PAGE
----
Adolphus, a Tale (Anonymous) & the Slave Son (The Caribbean by William Noy Wilkins Mrs, Anon, Gordon Wilkins Kerr, Lise

By William Noy Wilkins Mrs, Anon, Gordon Wilkins Kerr, Lise Winer, Bridget Brereton, Rhonda Cobham, Mary Rimmer, Karen Sanchez-Eppler

A dramatic nineteenth-century story, initially released within the newspapers of the day, Adolphus strains the adventures of a mulatto son of a black slave girl raped through a white guy.

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Additional info for Adolphus, a Tale (Anonymous) & the Slave Son (The Caribbean Heritage Series)

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131). Belfond is in much the same position; he does know who his father is, and his marked resemblance to him, as well as to the legitimate son whose personal attendant he is, makes his parentage plain, but at the same time invisible, to everyone. Nor are things much easier on the maternal side: Madelaine, Laurine’s mother, is indifferent to her, and looks upon her “as an alien with whom she [has] nothing to do” (p. 133); her experience as a slave has led her to see even her love for her lost husband and their dead children as folly and sickness, which has now passed away and left her caring “for notin’ nor nobody” (p.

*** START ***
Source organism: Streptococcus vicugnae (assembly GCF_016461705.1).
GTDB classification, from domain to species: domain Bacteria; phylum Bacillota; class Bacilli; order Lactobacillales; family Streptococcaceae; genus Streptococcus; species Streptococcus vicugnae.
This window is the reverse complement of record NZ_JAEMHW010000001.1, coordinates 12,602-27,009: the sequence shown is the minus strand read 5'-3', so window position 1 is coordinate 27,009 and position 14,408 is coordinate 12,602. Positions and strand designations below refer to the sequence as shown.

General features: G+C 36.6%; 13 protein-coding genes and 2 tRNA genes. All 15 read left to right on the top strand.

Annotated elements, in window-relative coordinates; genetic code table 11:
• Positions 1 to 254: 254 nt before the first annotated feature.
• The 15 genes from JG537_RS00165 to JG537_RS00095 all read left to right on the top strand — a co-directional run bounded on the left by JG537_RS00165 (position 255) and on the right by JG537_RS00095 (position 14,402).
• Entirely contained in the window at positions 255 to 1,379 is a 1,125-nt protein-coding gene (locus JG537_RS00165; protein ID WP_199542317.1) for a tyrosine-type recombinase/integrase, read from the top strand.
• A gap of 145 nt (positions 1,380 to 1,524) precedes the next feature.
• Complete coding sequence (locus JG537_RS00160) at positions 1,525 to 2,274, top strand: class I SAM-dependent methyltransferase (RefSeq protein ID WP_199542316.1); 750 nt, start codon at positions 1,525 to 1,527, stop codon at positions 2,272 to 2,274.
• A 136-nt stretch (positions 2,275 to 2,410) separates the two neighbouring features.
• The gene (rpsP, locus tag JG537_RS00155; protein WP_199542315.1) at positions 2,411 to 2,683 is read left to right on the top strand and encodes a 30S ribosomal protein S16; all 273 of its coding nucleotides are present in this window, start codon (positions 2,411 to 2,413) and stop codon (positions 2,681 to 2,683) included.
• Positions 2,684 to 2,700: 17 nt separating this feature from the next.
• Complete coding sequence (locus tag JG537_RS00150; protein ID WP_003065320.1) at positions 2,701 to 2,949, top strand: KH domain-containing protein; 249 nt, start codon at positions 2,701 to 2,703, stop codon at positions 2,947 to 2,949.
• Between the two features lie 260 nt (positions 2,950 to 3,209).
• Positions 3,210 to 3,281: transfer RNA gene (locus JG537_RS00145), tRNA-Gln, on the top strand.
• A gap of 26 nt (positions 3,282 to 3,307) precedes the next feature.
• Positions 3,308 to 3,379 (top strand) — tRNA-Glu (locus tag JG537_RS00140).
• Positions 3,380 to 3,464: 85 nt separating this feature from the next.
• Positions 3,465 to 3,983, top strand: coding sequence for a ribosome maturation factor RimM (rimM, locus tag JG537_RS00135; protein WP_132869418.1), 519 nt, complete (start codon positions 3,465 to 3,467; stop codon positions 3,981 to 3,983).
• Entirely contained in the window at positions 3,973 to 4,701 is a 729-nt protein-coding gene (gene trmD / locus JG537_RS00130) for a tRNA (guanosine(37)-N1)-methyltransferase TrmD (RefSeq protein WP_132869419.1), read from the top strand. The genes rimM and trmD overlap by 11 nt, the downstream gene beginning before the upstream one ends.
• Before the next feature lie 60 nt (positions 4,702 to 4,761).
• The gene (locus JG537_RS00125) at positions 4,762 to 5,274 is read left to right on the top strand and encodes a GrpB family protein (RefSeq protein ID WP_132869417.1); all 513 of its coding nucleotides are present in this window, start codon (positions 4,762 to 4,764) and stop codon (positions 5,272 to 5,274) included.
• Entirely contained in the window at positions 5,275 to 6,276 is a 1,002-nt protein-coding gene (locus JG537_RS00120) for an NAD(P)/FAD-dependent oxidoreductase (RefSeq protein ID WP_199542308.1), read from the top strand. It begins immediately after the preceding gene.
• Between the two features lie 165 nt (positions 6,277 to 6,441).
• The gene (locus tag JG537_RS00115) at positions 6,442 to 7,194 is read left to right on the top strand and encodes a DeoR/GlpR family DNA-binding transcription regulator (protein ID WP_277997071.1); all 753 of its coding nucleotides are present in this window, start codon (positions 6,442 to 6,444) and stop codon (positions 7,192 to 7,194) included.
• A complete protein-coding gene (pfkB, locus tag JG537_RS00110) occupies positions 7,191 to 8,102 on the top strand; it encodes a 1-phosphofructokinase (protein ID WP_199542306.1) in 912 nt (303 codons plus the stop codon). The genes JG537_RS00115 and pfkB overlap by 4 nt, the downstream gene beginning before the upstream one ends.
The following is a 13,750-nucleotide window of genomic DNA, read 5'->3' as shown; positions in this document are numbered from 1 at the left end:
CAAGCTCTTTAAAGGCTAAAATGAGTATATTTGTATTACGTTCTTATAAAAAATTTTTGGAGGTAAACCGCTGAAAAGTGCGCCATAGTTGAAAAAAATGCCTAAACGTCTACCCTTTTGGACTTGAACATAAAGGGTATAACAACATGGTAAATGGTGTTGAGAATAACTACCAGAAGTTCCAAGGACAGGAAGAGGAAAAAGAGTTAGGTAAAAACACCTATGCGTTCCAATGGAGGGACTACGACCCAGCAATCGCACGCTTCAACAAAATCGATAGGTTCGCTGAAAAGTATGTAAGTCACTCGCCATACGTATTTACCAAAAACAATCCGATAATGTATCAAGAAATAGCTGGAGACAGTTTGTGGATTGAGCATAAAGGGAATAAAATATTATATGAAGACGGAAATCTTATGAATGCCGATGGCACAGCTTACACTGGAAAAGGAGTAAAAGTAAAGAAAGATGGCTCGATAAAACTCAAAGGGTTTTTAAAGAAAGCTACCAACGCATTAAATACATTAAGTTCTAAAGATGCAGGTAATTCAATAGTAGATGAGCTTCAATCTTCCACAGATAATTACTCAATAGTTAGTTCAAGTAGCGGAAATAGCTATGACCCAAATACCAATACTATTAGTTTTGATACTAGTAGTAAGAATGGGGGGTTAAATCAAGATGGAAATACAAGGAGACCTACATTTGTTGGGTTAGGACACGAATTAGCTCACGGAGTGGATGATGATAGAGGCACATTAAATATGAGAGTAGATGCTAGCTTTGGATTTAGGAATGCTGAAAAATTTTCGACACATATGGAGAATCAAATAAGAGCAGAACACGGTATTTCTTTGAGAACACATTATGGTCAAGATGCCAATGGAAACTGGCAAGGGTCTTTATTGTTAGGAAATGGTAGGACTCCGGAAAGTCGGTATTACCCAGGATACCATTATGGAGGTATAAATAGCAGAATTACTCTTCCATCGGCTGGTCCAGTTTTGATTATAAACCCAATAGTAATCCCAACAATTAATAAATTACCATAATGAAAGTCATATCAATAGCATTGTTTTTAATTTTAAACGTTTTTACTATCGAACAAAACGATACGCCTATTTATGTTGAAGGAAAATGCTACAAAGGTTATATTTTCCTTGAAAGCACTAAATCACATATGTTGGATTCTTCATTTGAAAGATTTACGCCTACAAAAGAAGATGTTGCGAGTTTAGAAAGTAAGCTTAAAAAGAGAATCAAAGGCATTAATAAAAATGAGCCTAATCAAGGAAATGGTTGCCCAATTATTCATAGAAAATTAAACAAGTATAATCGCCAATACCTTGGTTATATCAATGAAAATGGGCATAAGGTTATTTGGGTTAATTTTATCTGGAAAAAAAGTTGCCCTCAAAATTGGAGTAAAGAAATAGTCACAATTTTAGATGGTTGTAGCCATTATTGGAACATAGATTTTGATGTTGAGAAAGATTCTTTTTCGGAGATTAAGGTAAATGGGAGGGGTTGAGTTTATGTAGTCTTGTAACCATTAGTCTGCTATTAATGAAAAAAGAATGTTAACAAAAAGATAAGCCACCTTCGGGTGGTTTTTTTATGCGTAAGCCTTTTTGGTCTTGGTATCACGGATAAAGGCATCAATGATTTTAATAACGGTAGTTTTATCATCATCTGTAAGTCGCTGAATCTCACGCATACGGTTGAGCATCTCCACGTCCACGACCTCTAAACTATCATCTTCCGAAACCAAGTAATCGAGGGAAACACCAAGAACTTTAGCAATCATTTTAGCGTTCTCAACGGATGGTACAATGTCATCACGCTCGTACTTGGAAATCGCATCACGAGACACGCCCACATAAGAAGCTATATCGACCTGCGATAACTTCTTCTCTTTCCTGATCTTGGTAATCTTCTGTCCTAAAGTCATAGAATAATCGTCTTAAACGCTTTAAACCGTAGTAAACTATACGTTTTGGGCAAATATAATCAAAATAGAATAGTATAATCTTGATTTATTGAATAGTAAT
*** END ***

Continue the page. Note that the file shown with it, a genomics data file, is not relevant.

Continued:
Frederick Douglass Wilkins explains in the introduction how her long “sympathy” for “mixed-race”, “free coloured” Trinidadians, and her hatred of the discrimination and “prejudice of caste that keeps the people degraded”, motivate her writing (pp. 99–100). The heroine and hero of her novel, Laurine and the “slave son” Belfond, are just such characters. Wilkins’s most eloquent polemics are addressed to this topic, yet interestingly the novel’s plot has virtually no bearing on issues of racial prejudice.

In northern cities, Irish immigrants and African Americans tended to live in the same poor neighbourhoods and compete for the same ill-paying jobs. 14 But as anti-slavery feeling grew, and grew more respectable, many Irish came to feel this sympathy for the slave as a threat – an alliance between a white Republican elite and black slaves that disregarded the needs of northern white labourers. The charge that agitation against slavery in the South served to mask the exploitative conditions of free labour in the North contains a great deal of truth (Roediger 1991, 133–63).

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